Florida's Mangroves Move North As Temperatures Rise

Mangroves, those luxurious coastal thickets of exotic forest and nurseries for fish, are moving north. Satellite images show the mangroves along the Florida coast are thriving in areas to the north that used to be too cold. It's another result of higher temperatures, and especially a lack of freezing temperatures farther north. It's good news for mangroves, which are disappearing in many parts of the world, but bad for the northern salt marshes they replace.

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The world's climate is warmer on average than it was a hundred years ago. Plants in some places are emerging earlier in the spring and insects that like warm weather are on the move. But scientists are finding out that the culprit isn't just warmth. As NPR's Christopher Joyce reports, it's also the absence of cold snaps.

CHRISTOPHER JOYCE, BYLINE: The idea that a warmer planet could mean avocados in Scotland or bananas in Montana may sound silly. But in fact, tropical plants are moving north. For instance, mangroves in Maryland.

DANIEL GRUNER: We're walking into what we call our dirt lab. Plants and living insects...

JOYCE: Daniel Gruner opens a big steel door at a lab at the University of Maryland. Inside, shelves of mangrove plants in pots. Mangroves are those lush, salt-water-loving forests along coastlines that seem to hover on a bed of twisted roots. In the U.S., you mostly find them in Florida, not in Maryland, except in labs like this one grown for research.

But biologists have found that mangrove plants like these are headed north. They're cropping up in places they've never been before. Scientists thought it was because it's getting warmer up north - mangroves like it hot - but they were wrong. What mangroves are actually responding to are cold snaps or the lack of them.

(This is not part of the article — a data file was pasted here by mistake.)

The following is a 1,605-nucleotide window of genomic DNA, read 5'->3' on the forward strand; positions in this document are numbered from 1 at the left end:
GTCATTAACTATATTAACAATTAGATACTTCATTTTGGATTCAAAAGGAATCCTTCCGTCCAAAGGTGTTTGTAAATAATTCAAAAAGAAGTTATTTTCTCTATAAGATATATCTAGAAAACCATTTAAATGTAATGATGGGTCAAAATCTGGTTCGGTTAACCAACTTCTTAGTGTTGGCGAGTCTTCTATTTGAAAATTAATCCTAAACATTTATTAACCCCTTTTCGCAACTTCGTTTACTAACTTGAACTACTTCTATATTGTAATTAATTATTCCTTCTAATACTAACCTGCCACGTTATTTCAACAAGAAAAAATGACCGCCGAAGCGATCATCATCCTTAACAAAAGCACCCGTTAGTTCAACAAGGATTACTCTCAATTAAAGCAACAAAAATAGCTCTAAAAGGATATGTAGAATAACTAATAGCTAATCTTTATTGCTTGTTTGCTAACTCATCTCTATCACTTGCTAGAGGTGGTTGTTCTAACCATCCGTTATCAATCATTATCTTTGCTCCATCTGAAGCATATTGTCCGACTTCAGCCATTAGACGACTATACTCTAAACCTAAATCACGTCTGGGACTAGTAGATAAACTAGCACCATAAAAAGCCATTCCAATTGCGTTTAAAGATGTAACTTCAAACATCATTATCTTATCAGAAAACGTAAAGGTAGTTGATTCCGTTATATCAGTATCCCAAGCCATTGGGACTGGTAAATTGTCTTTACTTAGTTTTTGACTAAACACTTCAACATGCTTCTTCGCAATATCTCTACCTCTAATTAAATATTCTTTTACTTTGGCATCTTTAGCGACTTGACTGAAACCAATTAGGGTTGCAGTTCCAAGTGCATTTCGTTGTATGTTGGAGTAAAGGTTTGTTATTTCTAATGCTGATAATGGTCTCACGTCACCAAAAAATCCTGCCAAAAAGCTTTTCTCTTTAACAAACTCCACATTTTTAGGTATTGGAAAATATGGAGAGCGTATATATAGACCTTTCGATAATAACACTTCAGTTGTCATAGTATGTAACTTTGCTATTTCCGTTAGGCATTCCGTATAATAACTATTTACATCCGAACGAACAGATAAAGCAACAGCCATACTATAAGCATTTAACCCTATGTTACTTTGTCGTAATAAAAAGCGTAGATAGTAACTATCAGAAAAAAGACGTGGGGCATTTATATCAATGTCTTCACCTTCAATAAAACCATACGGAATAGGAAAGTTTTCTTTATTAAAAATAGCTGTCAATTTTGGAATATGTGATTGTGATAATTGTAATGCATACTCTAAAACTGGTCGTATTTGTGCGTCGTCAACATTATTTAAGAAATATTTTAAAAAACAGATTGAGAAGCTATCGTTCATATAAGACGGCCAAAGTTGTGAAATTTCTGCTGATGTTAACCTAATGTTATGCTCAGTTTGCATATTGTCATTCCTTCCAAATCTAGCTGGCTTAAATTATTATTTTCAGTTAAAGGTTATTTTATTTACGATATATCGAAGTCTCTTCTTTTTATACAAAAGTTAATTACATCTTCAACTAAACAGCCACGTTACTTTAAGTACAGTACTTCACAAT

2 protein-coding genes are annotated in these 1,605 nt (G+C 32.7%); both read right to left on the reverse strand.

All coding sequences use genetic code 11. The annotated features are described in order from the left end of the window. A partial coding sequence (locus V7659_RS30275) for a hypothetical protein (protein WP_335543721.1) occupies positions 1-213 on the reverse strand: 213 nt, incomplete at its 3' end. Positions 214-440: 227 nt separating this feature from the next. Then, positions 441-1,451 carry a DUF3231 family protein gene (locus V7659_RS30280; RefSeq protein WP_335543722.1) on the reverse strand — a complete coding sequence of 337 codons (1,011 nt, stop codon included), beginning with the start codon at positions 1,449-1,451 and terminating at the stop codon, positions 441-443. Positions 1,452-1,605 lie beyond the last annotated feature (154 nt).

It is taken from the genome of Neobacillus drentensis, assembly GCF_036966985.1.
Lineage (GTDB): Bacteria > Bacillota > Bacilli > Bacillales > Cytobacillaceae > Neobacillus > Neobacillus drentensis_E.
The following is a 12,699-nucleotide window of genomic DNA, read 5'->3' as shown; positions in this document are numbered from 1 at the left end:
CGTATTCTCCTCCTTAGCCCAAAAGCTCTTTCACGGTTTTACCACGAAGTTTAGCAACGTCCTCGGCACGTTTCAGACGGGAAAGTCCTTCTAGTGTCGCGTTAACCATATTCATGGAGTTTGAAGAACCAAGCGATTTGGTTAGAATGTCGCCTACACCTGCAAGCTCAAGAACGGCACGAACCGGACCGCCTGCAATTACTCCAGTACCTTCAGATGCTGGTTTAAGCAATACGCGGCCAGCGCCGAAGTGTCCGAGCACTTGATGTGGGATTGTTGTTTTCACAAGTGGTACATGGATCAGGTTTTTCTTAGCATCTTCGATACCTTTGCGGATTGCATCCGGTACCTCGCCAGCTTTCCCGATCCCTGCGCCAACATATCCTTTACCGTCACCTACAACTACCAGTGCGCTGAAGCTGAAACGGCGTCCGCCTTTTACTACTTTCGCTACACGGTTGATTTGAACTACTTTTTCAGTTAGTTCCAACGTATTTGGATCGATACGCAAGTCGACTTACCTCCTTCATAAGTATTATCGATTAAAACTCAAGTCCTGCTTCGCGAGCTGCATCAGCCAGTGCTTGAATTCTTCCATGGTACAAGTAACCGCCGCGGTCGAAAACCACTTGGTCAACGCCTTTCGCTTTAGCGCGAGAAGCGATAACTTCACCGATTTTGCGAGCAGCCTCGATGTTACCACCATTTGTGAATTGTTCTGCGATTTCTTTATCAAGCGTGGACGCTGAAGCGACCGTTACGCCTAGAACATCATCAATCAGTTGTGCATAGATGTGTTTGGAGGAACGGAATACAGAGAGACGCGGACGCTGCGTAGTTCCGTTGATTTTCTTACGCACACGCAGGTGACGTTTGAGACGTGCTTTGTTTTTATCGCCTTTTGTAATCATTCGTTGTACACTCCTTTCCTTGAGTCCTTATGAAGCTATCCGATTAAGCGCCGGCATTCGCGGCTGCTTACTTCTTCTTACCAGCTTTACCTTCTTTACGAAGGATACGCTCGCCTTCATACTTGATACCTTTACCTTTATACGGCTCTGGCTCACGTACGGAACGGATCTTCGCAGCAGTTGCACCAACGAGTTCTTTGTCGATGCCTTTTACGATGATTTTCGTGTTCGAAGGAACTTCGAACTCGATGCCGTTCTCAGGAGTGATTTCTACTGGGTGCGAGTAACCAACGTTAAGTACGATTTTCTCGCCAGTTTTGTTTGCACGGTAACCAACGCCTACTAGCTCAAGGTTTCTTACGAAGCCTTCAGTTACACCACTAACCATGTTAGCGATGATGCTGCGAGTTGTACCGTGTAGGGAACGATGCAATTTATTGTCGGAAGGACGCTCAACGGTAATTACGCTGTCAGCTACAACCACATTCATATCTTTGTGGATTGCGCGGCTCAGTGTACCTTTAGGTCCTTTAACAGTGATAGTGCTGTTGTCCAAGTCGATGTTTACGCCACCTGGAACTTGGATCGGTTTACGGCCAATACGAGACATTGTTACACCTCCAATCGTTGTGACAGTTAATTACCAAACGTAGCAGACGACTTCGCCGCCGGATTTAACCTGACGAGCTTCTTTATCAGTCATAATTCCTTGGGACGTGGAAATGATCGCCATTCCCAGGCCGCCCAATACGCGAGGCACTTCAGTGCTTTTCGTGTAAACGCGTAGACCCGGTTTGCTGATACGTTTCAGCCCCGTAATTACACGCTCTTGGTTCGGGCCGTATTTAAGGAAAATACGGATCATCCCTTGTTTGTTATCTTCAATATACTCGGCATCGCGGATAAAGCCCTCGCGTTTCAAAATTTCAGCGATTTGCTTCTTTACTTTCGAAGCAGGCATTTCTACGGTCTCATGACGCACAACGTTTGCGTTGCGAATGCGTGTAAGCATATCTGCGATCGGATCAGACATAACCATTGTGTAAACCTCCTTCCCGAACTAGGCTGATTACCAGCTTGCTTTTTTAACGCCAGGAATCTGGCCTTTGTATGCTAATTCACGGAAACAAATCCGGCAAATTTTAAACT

GRUNER: They're responding to thresholds of temperature and not just to long-term warming trends.

JOYCE: The threshold that controls where mangroves can grow is exactly 25 degrees. Florida mangroves are creeping up the Florida coast because cold snaps that low just aren't happening the way they used to there.

GRUNER: But it's just the areas where they experience fewer of these cold snaps that really increased in mangrove area.

JOYCE: This surprised biologists. They've seen bark beetles and invasive weeds move into new places that have grown warmer. But with mangroves, it's the growing lack of really cold weather that has opened up the north to them. Now, maybe that's a good thing. Mangroves are nurseries for fish and crabs. They buffer the coastline from storms. But Kyle Cavanaugh, of the Smithsonian Institution, who has mapped their movement north, says mangroves are moving into areas that are already occupied.

KYLE CAVANAUGH: Areas where historically have been 100 percent salt marsh, now we're seeing mangroves move in and really flourish.

JOYCE: What's happening is a kind of battle between northern salt marshes and southern mangroves on the march.

CAVANAUGH: It seems like this mangrove salt marsh system is on a - is near a tipping point in certain areas where very small changes in temperature - in this case, the frequency of these extreme events - can lead to dramatic landscape scale changes.

JOYCE: Cavanaugh and Gruner discovered this phenomenon by studying satellite photos of the Florida Atlantic coast. They describe it in the Proceedings of the National Academy of Sciences. They point out that more mangroves might be a good thing but they fear that other plants that have been held back by cold weather - invasive weeds like the all-consuming kudzu - may also be following right behind the mangroves. Christopher Joyce, NPR News.

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